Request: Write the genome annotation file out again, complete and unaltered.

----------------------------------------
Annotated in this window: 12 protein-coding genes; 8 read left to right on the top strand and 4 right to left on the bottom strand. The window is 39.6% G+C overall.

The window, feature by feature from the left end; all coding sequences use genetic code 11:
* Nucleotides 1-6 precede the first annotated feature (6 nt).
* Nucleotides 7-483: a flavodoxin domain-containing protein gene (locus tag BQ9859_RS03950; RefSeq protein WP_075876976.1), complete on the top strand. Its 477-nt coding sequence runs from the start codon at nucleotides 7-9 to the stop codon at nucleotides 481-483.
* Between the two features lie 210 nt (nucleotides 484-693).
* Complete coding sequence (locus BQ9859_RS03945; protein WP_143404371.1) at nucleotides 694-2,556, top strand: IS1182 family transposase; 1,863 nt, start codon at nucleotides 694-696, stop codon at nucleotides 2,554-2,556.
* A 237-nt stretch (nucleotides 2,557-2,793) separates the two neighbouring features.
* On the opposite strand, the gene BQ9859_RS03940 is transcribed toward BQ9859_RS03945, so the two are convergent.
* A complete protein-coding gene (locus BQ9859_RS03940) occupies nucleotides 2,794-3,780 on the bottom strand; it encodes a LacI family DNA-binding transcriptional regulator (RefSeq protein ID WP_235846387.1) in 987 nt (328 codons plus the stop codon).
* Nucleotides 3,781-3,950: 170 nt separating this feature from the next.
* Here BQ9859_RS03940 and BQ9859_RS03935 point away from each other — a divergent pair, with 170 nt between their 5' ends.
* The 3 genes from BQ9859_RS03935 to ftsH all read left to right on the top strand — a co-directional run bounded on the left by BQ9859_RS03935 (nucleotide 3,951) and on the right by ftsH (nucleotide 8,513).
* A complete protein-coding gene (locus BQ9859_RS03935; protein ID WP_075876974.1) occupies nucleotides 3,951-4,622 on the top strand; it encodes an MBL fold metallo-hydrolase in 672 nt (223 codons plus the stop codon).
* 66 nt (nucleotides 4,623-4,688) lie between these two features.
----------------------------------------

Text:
Annotated in this window: 12 protein-coding genes; 8 read left to right on the top strand and 4 right to left on the bottom strand. The window is 39.6% G+C overall.

The window, feature by feature from the left end; all coding sequences use genetic code 11:
* Nucleotides 1-6 precede the first annotated feature (6 nt).
* Nucleotides 7-483: a flavodoxin domain-containing protein gene (locus tag BQ9859_RS03950; RefSeq protein WP_075876976.1), complete on the top strand. Its 477-nt coding sequence runs from the start codon at nucleotides 7-9 to the stop codon at nucleotides 481-483.
* Between the two features lie 210 nt (nucleotides 484-693).
* Complete coding sequence (locus BQ9859_RS03945; protein WP_143404371.1) at nucleotides 694-2,556, top strand: IS1182 family transposase; 1,863 nt, start codon at nucleotides 694-696, stop codon at nucleotides 2,554-2,556.
* A 237-nt stretch (nucleotides 2,557-2,793) separates the two neighbouring features.
* On the opposite strand, the gene BQ9859_RS03940 is transcribed toward BQ9859_RS03945, so the two are convergent.
* A complete protein-coding gene (locus BQ9859_RS03940) occupies nucleotides 2,794-3,780 on the bottom strand; it encodes a LacI family DNA-binding transcriptional regulator (RefSeq protein ID WP_235846387.1) in 987 nt (328 codons plus the stop codon).
* Nucleotides 3,781-3,950: 170 nt separating this feature from the next.
* Here BQ9859_RS03940 and BQ9859_RS03935 point away from each other — a divergent pair, with 170 nt between their 5' ends.
* The 3 genes from BQ9859_RS03935 to ftsH all read left to right on the top strand — a co-directional run bounded on the left by BQ9859_RS03935 (nucleotide 3,951) and on the right by ftsH (nucleotide 8,513).
* A complete protein-coding gene (locus BQ9859_RS03935; protein ID WP_075876974.1) occupies nucleotides 3,951-4,622 on the top strand; it encodes an MBL fold metallo-hydrolase in 672 nt (223 codons plus the stop codon).
* 66 nt (nucleotides 4,623-4,688) lie between these two features.